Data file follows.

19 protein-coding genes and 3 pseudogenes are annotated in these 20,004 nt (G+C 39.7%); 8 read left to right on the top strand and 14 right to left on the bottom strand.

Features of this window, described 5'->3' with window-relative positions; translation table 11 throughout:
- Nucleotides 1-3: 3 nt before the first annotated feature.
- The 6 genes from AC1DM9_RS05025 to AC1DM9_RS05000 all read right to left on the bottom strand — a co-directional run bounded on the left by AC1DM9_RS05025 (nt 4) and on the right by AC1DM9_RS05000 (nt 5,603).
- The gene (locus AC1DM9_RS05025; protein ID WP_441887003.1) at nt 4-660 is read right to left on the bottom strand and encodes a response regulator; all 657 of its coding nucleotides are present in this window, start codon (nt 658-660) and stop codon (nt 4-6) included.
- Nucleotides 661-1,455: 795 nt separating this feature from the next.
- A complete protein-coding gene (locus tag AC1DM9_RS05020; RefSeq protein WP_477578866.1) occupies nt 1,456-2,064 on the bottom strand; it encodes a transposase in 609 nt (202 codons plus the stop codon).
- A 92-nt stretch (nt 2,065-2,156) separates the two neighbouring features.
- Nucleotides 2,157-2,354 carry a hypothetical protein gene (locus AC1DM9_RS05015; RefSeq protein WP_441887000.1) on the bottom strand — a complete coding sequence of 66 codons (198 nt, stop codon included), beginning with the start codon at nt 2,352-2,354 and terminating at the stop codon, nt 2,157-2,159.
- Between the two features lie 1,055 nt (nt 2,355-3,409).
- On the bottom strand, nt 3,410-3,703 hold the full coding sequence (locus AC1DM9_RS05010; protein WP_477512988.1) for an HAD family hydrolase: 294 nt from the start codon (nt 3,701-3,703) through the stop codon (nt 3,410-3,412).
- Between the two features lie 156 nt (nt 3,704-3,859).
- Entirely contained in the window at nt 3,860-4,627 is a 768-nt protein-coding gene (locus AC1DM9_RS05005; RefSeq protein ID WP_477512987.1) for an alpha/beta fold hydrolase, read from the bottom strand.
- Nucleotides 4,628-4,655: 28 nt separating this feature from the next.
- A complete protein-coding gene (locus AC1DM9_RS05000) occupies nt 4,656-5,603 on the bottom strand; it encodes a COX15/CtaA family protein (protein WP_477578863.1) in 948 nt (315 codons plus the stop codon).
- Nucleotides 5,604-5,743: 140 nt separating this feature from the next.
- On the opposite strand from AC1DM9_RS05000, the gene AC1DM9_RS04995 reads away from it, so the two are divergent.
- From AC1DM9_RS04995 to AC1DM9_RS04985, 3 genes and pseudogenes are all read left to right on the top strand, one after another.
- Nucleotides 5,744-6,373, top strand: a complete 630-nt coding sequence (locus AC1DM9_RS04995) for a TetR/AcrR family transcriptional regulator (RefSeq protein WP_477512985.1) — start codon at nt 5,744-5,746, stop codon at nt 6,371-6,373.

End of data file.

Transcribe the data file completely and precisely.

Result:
19 protein-coding genes and 3 pseudogenes are annotated in these 20,004 nt (G+C 39.7%); 8 read left to right on the top strand and 14 right to left on the bottom strand.

Features of this window, described 5'->3' with window-relative positions; translation table 11 throughout:
- Nucleotides 1-3: 3 nt before the first annotated feature.
- The 6 genes from AC1DM9_RS05025 to AC1DM9_RS05000 all read right to left on the bottom strand — a co-directional run bounded on the left by AC1DM9_RS05025 (nt 4) and on the right by AC1DM9_RS05000 (nt 5,603).
- The gene (locus AC1DM9_RS05025; protein ID WP_441887003.1) at nt 4-660 is read right to left on the bottom strand and encodes a response regulator; all 657 of its coding nucleotides are present in this window, start codon (nt 658-660) and stop codon (nt 4-6) included.
- Nucleotides 661-1,455: 795 nt separating this feature from the next.
- A complete protein-coding gene (locus tag AC1DM9_RS05020; RefSeq protein WP_477578866.1) occupies nt 1,456-2,064 on the bottom strand; it encodes a transposase in 609 nt (202 codons plus the stop codon).
- A 92-nt stretch (nt 2,065-2,156) separates the two neighbouring features.
- Nucleotides 2,157-2,354 carry a hypothetical protein gene (locus AC1DM9_RS05015; RefSeq protein WP_441887000.1) on the bottom strand — a complete coding sequence of 66 codons (198 nt, stop codon included), beginning with the start codon at nt 2,352-2,354 and terminating at the stop codon, nt 2,157-2,159.
- Between the two features lie 1,055 nt (nt 2,355-3,409).
- On the bottom strand, nt 3,410-3,703 hold the full coding sequence (locus AC1DM9_RS05010; protein WP_477512988.1) for an HAD family hydrolase: 294 nt from the start codon (nt 3,701-3,703) through the stop codon (nt 3,410-3,412).
- Between the two features lie 156 nt (nt 3,704-3,859).
- Entirely contained in the window at nt 3,860-4,627 is a 768-nt protein-coding gene (locus AC1DM9_RS05005; RefSeq protein ID WP_477512987.1) for an alpha/beta fold hydrolase, read from the bottom strand.
- Nucleotides 4,628-4,655: 28 nt separating this feature from the next.
- A complete protein-coding gene (locus AC1DM9_RS05000) occupies nt 4,656-5,603 on the bottom strand; it encodes a COX15/CtaA family protein (protein WP_477578863.1) in 948 nt (315 codons plus the stop codon).
- Nucleotides 5,604-5,743: 140 nt separating this feature from the next.
- On the opposite strand from AC1DM9_RS05000, the gene AC1DM9_RS04995 reads away from it, so the two are divergent.
- From AC1DM9_RS04995 to AC1DM9_RS04985, 3 genes and pseudogenes are all read left to right on the top strand, one after another.
- Nucleotides 5,744-6,373, top strand: a complete 630-nt coding sequence (locus AC1DM9_RS04995) for a TetR/AcrR family transcriptional regulator (RefSeq protein WP_477512985.1) — start codon at nt 5,744-5,746, stop codon at nt 6,371-6,373.